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Fair(y) tales

What three Berlin gallerists make of this year’s huge Art Week success. Eicker explains... but hurry, gallery Sweetwater is already closing the doors on "Closer" on Sat, Nov 17.

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Photo by Oana Popa

What three Berlin gallerists make of this year’s huge Art Week success.

This year, Berlin Art Week exceeded expectations, attracting 120,000 art lovers from all over the world. 35,000 alone made their way to see the fairs Art Berlin and Positions at Tempelhof. Things seemed to go better than with predecessor Art Berlin Contemporary (ABC) a hybrid between art fair and curated event, constantly accompanied by financial and existential uncertainty. This was also the first year that the established Cologne Art Fair partnered with Berlin, apparently granting the city a new role in the national commercial art field. What’s more, funding has already been secured for 2019 by culture secretary Klaus Lederer, the Senate Department for Culture and Europe, as well as sponsoring partners. But what does this success mean for the city’s gallery scene?

Tanja Wagner opened her Tiergarten space in 2010 and sees “potential in Berlin Art Week to grow, because there is a new generation of collectors interested in discovering contemporary artists, sometimes sharing their generation’s cultural background.” The gallery’s upcoming solo show features French artist Annabel Daou who experiments with writing, speech, and non-verbal modes of communication as well as textured, often monochrome paper and tape-based constructions.

Next to long-established Berlin galleries, there are new ones opening up, the latest additions including Sweetwater in Kreuzberg. Hailing from New York, director Lucas Casso considered cities around the globe, but concluded that “Berlin’s strong community between artists, gallerists and institutions provides a great context for the gallery.” Sweetwater was not part of this year’s Art Week shenanigans, but hopes to lure new talents to the city: “For many of the artists we will be showing, it will be their first significant exposure here.” This is true for Casso’s inaugural show of American artist Kayode Ojo’s work, Closer. Inspired by Mike Nichol’s film of the same name (starring Natalie Portman and Jude Law) it shows video work and photographs referencing body and gender in captivating close-ups alongside multimedia installations. If things go well, perhaps we will see Casso at one of next year’s fairs.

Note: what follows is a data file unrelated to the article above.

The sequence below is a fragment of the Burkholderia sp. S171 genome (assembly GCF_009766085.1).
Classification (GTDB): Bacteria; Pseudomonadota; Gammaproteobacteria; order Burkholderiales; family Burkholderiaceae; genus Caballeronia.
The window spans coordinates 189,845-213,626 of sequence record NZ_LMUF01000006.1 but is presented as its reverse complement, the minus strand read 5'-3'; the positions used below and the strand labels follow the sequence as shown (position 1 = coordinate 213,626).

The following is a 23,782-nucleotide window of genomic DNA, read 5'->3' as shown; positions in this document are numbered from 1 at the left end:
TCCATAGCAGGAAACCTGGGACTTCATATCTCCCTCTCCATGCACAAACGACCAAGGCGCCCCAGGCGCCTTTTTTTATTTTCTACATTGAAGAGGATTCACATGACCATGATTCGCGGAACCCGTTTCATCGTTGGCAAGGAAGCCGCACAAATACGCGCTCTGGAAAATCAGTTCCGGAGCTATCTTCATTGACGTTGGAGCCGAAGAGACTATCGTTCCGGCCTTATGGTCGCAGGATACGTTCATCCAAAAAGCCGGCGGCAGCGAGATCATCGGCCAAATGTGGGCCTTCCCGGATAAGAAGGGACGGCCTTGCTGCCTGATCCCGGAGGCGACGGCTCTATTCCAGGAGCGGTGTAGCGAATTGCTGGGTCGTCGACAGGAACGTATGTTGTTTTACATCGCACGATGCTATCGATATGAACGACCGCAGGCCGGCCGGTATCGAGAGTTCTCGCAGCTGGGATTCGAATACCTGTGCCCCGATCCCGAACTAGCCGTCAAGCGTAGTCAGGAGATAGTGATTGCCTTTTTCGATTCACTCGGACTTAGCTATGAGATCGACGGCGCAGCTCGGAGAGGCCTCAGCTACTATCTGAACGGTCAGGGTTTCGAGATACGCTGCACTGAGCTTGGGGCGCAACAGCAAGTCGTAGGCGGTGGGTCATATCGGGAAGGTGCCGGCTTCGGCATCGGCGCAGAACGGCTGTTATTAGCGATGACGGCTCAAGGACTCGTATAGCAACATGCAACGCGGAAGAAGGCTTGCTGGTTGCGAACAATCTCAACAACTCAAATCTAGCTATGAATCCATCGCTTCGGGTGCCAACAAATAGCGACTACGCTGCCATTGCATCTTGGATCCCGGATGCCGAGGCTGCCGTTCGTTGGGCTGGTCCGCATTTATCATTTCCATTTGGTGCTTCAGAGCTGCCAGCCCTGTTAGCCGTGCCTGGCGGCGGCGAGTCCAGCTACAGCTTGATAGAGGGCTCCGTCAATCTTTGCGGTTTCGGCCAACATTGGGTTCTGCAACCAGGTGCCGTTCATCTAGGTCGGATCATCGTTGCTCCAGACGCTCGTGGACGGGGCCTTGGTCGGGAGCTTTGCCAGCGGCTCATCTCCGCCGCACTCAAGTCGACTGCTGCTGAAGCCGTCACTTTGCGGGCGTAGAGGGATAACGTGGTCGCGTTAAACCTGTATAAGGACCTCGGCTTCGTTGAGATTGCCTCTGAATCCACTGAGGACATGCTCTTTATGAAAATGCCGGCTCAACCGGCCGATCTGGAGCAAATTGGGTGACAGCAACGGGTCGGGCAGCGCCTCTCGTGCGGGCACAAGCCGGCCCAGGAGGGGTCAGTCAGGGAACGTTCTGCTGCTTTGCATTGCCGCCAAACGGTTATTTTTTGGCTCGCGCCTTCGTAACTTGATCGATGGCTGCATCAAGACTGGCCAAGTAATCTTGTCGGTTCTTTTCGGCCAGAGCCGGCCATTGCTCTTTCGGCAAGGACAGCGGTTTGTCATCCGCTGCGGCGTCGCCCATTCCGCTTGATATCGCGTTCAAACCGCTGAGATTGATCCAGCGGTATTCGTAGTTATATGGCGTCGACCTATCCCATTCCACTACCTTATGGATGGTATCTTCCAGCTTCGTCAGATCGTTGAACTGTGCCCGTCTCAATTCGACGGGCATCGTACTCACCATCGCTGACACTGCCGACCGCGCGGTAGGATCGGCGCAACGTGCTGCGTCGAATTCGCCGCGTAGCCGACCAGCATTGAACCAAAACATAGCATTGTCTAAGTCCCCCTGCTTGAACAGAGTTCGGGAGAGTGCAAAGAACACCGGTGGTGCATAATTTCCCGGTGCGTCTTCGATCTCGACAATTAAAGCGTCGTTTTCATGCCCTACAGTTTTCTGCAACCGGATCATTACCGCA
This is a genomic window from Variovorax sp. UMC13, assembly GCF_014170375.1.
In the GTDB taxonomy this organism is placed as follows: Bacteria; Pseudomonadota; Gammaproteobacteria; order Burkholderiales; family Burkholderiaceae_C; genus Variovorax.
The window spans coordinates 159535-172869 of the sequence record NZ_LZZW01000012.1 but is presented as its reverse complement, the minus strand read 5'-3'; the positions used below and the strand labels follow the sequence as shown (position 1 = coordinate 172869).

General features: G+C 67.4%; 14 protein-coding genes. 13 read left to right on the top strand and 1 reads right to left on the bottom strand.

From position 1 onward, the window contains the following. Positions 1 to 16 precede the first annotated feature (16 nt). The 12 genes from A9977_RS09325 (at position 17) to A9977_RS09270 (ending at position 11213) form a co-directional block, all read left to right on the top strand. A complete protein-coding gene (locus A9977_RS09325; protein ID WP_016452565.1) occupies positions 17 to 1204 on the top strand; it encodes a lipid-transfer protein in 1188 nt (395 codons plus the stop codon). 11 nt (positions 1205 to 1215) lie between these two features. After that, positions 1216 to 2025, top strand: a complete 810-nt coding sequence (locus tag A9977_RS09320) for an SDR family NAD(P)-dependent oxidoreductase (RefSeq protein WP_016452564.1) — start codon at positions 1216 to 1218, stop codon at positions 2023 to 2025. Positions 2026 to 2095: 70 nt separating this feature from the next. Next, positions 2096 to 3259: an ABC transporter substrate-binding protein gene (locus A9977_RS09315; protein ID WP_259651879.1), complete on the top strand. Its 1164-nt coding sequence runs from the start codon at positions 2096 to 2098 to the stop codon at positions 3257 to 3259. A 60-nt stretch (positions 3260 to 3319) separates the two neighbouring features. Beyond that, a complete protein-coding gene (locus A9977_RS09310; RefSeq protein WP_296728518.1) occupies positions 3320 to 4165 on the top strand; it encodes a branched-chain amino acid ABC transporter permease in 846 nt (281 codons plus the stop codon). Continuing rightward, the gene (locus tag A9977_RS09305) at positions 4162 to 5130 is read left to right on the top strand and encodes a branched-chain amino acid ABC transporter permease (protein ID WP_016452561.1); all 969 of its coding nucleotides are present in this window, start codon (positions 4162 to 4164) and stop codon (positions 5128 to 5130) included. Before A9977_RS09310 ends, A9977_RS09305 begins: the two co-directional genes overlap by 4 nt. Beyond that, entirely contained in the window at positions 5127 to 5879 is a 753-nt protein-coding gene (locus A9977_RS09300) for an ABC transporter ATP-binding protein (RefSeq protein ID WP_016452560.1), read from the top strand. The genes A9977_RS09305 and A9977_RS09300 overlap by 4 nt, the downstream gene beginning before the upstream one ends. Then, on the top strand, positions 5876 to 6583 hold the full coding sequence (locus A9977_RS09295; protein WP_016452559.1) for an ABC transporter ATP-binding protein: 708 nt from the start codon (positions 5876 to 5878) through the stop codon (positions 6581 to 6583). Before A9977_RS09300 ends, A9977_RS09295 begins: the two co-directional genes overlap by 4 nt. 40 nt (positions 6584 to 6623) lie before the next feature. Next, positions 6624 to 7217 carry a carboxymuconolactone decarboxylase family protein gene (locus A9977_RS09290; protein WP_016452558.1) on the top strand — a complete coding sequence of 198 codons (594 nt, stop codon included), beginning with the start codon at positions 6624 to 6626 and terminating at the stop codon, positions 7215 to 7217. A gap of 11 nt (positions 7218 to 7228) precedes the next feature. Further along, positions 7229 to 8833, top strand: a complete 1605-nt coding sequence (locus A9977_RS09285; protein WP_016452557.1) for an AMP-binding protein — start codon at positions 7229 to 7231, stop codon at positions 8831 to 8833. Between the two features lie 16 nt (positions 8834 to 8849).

Also seeking the crossover of media is Luca Barbeni’s gallery NOME, opened in Kreuzberg in 2015. Barbeni explains that part of what brought him here were festivals like transmediale connecting the art scene: “When I opened my gallery here, I already knew a lot of people.” From his own experience, he can imagine that growing commercial fairs could motivate other gallerists to relocate to Berlin. NOME focusses on mid-career artists and research-based exhibitions in the field of digital art, as seen in the current group show Agency, curated by London-based artist and writer James Bridle. Addressing themes like mass surveillance and transnational terrorism, climate change and conspiracy theories, the invited contributors’ concern lies on individual creative intervention and resistance to hopelessness. Fantastic sculptures generated by 3D scanning and printing can be seen alongside an “army” of mass-produced sim cards and piles of paper tracing the story of Wikileaks.

So, while the art market applauds a booming new festival, the city’s galleries celebrate a diversity of media, fresh work and platforms for newcomers in Berlin this November.

Closer Through Nov 17 Sweetwater, Kreuzberg | Annabel Daou Nov 23-Jan 26 Tanja Wagner  Gallery, Tiergarten | Agency Through Dec 7 NOME Gallery, Kreuzberg